International business is not business as usual. Success for global enterprises involves not only profits but also cultural sensitivity, communication and mutual trust. Instant communications, global acquisitions and transportation improvements have transformed the face of business, creating an ever smaller world.
Experience in crossing cultural boundaries is mandatory for every widget invented, sold, marketed and maintained across international borders. Projects include a single proprietor bringing a successful product to another country, or a billion-dollar firm finding a new production facility halfway around the world from its headquarters.
Earning bachelor's degrees in international business
In this fast-paced, networked business environment, you need to study more than core subjects such as economics, finance, marketing, operations and statistics. Specialized classes explore cross-cultural negotiation skills, international economics and global logistics as well as topics beyond business studies like language and political science. With this major, you are more than likely to study abroad in order to improve your linguistic and cultural skills. Internships are also valuable.
Undergraduate studies require general education subjects that can relate to your chosen field. English composition and speech help you collaborate on team projects, while math and social sciences are building blocks for sales and other business functions.
Career outlook for international business
Job possibilities for those achieving bachelor's degrees in business include import/export, sales and marketing roles in industries such as banking, government, manufacturing, tourism and shipping. Some professionals specialize in cultural affairs and assist companies doing business abroad for the first time. Other career goals include positions in auditing or accounting for multinational corporations.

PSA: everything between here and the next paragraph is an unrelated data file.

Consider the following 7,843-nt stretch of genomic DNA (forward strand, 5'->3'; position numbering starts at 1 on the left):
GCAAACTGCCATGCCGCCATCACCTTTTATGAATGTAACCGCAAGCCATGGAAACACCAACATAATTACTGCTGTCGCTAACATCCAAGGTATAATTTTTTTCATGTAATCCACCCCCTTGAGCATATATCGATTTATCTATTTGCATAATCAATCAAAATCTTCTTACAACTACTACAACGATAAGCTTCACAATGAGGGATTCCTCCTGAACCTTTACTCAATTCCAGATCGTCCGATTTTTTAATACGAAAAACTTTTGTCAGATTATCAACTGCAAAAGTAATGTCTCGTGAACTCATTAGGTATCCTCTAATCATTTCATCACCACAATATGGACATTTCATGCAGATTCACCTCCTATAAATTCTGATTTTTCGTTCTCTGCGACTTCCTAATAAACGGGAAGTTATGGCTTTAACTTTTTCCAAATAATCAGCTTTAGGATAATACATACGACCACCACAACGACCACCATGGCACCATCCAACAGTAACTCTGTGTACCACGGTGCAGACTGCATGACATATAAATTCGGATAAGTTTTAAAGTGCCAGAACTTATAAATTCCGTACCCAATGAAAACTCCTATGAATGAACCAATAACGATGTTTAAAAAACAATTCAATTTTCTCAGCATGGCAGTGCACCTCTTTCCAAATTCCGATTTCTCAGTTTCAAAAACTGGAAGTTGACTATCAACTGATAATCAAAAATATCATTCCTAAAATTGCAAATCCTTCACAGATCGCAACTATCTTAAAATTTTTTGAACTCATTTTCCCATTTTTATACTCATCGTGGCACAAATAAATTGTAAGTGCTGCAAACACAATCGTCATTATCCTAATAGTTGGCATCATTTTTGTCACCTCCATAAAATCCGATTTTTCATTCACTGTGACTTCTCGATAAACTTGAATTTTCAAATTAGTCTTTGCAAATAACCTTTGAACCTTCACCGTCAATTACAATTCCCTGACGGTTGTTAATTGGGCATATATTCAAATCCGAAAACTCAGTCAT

While the Bureau of Labor Statistics does not calculate separate data for international business operations, it provides these 2010 median salaries and 2010-2020 growth projections for related U.S. occupations:
- Auditors and accountants: $61,690; 15.7 percent
- Economists: $89,450; 6.1 percent
- Management analysts or consultants: $78,160; 22 percent
- Marketing managers: $116,010; 11.7 percent
- Sales managers: $98,530; 12 percent
Some positions require experience beyond a bachelor's degree; for example, sales managers and management analysts typically have 1-5 years of related experience.
As digital communication and social media continue to erase borders, understanding the ways of international business becomes increasingly important. Online degree programs allow you to gain work experience while you study. Web-based communication between students and professors can prepare you for collaborating with business colleagues around the globe.